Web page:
On September 1st, God-willing, we’ll be publishing the final piece in the “Explored” trilogy, 15 years after we first published Christianity Explored.
D. A. Carson writes: “At a time in the Western world when basic knowledge of the Bible is increasingly rare, it is a pleasure to recommend Life Explored. Here is an introduction to the good news found in Jesus Christ, sweeping through some of the “big pictures” in the Bible. As far as a short series can, Life Explored outlines what the Bible is about, exposes our idolatry, and makes clear where forgiveness and hope lie. This is one of the best of the rising number of evangelistic tools addressing men and women in the twenty-first century.”
The tagline is: “What’s the best gift God could give you?” And the aim is to help your guest find lasting happiness in the only place it can be found: the Author of all happiness.
If you’re a Christian pastor or lay leader, here are four reasons I hope you’ll love Life Explored.
1. Because we can no longer take any level of biblical literacy for granted, Life Explored surveys the whole biblical plot line, rather than just a narrow slice of it. Creation, fall, redemption, new creation.
2. Because we can no longer assume that the God our friends reject is actually the triune God revealed in Scripture, each of the sessions emphasises a different aspect of God’s wondrous character and work.
In his latest book, God In The Whirlwind, David Wells posed the question, “What must the church recover if it’s to reach this generation for Christ?” The answer he gives is this: “what has been… lost in the evangelical church… is our understanding of God’s character.”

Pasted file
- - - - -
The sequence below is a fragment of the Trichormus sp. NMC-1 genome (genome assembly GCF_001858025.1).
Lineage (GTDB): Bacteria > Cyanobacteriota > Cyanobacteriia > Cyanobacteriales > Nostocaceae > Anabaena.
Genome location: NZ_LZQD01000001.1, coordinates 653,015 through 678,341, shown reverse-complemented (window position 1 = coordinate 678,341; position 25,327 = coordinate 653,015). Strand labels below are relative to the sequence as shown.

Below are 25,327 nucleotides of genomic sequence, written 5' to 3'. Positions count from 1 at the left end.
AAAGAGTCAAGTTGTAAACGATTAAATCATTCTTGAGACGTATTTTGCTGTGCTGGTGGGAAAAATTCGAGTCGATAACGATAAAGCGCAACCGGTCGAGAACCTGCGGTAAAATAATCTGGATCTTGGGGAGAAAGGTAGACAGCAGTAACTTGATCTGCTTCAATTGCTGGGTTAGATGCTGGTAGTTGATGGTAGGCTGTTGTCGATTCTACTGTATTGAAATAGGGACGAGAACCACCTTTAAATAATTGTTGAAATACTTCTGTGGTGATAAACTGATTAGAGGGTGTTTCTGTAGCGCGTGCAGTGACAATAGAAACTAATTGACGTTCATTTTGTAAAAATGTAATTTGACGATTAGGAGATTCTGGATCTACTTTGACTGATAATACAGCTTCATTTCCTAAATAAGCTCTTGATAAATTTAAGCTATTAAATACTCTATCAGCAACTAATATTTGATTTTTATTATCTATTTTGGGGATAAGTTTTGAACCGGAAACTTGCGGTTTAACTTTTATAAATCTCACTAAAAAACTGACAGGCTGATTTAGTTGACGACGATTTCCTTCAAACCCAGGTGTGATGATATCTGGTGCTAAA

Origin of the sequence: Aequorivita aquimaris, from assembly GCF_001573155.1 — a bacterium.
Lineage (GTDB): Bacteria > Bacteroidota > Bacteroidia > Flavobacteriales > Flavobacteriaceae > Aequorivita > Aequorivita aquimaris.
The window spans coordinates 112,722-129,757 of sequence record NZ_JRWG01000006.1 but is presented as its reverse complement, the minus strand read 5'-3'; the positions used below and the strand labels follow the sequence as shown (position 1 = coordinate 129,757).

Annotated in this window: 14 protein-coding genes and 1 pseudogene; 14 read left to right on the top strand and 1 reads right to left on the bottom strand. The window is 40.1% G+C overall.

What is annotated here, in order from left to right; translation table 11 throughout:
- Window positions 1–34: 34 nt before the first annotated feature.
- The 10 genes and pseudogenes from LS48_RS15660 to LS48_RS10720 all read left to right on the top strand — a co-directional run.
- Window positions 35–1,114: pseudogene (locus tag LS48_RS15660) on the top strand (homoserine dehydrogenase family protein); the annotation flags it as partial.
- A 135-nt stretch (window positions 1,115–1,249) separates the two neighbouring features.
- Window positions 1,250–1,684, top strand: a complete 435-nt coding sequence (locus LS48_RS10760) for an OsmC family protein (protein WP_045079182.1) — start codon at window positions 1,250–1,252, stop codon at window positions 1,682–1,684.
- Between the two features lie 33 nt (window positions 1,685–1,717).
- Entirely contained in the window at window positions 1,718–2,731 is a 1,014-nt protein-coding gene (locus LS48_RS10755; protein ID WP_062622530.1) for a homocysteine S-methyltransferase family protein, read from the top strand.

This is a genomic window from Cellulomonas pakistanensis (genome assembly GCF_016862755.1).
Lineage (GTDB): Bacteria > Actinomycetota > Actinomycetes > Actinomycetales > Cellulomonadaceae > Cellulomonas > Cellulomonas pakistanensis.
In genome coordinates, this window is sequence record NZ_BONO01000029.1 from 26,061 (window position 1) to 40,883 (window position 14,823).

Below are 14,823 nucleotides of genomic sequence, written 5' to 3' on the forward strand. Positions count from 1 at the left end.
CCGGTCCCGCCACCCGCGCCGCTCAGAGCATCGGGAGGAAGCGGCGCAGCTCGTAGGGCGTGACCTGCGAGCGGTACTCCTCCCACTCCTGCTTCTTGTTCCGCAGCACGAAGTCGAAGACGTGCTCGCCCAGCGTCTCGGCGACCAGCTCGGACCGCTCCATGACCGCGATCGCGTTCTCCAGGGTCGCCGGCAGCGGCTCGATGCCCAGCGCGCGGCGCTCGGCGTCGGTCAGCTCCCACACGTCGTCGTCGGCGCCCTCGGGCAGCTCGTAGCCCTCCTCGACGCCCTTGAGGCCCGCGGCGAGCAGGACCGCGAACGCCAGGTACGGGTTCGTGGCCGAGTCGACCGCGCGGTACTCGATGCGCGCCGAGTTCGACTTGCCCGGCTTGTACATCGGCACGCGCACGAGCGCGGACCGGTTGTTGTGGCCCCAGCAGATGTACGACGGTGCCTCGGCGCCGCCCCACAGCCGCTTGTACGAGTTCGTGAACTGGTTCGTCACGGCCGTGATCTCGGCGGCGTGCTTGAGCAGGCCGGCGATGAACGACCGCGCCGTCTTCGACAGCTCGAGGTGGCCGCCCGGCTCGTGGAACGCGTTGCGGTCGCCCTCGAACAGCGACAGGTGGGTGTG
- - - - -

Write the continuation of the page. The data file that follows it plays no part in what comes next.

3. Because it’s more readily acknowledged among postmoderns than the concept of law-breaking, Life Explored describes sin in terms of idolatry. People begin to admit that they are worshipers of something, whatever that may be, and if it is not the living God who made them and gives them every good thing they enjoy, their chosen god will (to use David Foster Wallace’s phrase) “eat them alive”.
As D. A. Carson explains, “In a culture like ours… a better way to unpack the nature of sin is to unfold the nature of idolatry rather than the nature of law… These evils are more easily admitted among postmoderns than are the evils of transgressing law.”
4. Because of the way Nathan brings David to repentance in 2 Samuel 12, we’ve created a series of short films (almost parables) which help people to feel the seriousness of their sin by presenting it from a different, and convicting, perspective.
David and Herod were both adulterers. And both were called out on their sin by Nathan and John the Baptist respectively. But notice the difference in approach. John confronts Herod with raw, propositional truth: “It is not lawful for you to have your brother’s wife.” (Mark 6:18). Nathan, on the other hand, tells David a story (2 Samuel 12). And it’s the story, to paraphrase Hamlet, that catches the conscience of the King.
We’re aiming for something similar on Life Explored. The short films are intended to create in our viewers “Nathan moments” which help people to see themselves as they really are – and God’s grace as it really is.
I’ll be following up this post with an FAQ on Monday, so if you have any questions about the Life Explored experience, please ask away in the comments section below.